November 9, 2020

Commerce Department Proposes New Export Controls On Gene-Editing Software That Will Also Expand The Scope Of Mandatory CFIUS Filing Obligations

On Friday, November 6, 2020, the Commerce Department’s Bureau of Industry & Security (BIS) issued a Notice of Proposed Rulemaking (NPRM) seeking public comment regarding newly-proposed controls on certain software for gene-editing equipment. This proposed rule marks the first biotechnology subcategory to be controlled under the Export Control Reform Act of 2018 mandate to define and control “emerging technologies” (see Goodwin’s prior client alert here).

The proposed rule would add a new Export Control Classification Number (ECCN), 2D352, to control certain software for “the operation of nucleic acid assemblers and synthesizers controlled by 2B352.j that is capable of designing and building functional genetic elements from digital sequence data.” Such software would be controlled if the underlying nucleic acid assemblers and synthesizers are both (1) “partly or entirely automated,” and (2) “designed to generate continuous nucleic acids greater than 1.5 kilobases in length with error rates less than 5% in a single run.”

BIS explains that such software could be exploited for biological weapons purposes because it may be used on certain nucleic acid assemblers and synthesizers to generate pathogens and toxins without the need to acquire controlled genetic elements and organisms — a concern exacerbated by the global coronavirus pandemic. The rule would control such software for reasons of “Chemical & Biological Weapons” (CB Column 2) and “Anti-Terrorism” (AT Column 1). Technology related to the development of the new 2D352 software is controlled under the ECCN 2E001 and likely for the same reasons (i.e., CB Column 2 and AT Column 1).

The proposed new rule will affect U.S. businesses (e.g., universities, research institutes, and biochemical firms) that develop or use the relevant software for automated gene-editing equipment — for example, in connection with CRISPR or gene therapy applications — in several important ways.

First, the export, reexport, or transfer of 2D352 software and/or related 2E001 technology to most countries would require a license from BIS unless the destination is one of the following 42 countries:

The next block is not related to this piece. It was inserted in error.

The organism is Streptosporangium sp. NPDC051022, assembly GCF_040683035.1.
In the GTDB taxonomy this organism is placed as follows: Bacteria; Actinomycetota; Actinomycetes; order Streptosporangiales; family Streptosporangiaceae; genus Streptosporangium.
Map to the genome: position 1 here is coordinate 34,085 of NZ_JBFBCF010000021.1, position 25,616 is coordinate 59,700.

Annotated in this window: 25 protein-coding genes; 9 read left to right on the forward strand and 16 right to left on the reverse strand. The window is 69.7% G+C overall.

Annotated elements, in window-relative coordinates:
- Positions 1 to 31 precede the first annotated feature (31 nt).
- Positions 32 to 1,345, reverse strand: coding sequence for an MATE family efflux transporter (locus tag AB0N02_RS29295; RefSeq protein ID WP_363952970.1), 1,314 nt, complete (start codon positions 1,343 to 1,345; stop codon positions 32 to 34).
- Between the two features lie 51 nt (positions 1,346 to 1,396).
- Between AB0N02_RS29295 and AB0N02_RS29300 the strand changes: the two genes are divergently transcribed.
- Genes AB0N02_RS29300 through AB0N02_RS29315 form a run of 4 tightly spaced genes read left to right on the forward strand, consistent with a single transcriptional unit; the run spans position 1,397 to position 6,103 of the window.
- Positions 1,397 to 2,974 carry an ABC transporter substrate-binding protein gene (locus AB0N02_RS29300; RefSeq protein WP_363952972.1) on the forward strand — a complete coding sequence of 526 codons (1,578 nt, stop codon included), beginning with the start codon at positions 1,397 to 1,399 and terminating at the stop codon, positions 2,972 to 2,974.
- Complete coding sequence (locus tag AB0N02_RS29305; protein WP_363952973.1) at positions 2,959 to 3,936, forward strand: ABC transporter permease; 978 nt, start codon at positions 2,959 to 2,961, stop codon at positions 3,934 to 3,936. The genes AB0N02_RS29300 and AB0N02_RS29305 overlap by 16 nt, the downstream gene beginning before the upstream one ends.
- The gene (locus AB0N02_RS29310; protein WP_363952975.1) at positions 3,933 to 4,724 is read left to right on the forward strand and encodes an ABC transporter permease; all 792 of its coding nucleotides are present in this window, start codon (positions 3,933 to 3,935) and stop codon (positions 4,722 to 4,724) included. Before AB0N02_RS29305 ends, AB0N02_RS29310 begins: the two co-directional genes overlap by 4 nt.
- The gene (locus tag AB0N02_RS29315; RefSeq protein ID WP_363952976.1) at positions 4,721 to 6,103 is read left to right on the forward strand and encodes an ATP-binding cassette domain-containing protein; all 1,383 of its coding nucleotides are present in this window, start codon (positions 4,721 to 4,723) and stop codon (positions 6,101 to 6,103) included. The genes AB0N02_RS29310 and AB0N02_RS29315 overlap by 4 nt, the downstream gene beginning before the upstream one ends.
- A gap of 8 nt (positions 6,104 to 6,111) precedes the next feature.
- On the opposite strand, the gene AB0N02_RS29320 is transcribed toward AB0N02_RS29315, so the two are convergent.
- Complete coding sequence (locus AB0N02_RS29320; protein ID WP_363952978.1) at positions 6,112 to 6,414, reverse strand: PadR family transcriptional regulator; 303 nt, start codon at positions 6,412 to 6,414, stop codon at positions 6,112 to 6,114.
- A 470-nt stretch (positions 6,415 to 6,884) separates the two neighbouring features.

Argentina, Australia, Austria, Belgium, Bulgaria, Canada, Croatia, Cyprus, Czech Republic, Denmark, Estonia, Finland, France, Germany, Greece, Hungary, Iceland, India, Ireland, Italy, Japan, Korea, South, Latvia, Liechtenstein, Lithuania, Luxembourg, Malta, Mexico, Netherlands, New Zealand, Norway, Poland, Portugal, Romania, Slovakia, Slovenia, Spain, Sweden, Switzerland, Turkey, Ukraine, or the United Kingdom

Second, except with respect to foreign nationals from the above countries, the new controls will impact research and development activities both in the United States and abroad due to concerns of “deemed exports” (exports to foreign nationals located within the United States) and “deemed reexports” (transfer/release to third-country foreign nationals located in foreign countries). For example, lawful access to this technology by certain foreign students and faculty at U.S. universities or by non-U.S. employees of U.S. biochemical firms will require a deemed export license.

Third, a U.S. business that develops the relevant software and/or technology would be considered a “critical technology” company under the regulations of the Committee on Foreign Investment in the United States (CFIUS). As a result, parties to an investment transaction involving the U.S. business may be required to submit a mandatory declaration to CFIUS prior to closing the investment.

How to Comment
Comments to the ANPR must be submitted within 42 days after publication in the Federal Register, no later than December 21, 2020. Comments may be submitted at or by email to (reference RIN 0694–AI08 in the subject line of the message).

If you would like additional information about the issues addressed in this client alert, please contact Rich Matheny or Jacob Osborn, or the Goodwin lawyer with whom you typically consult.


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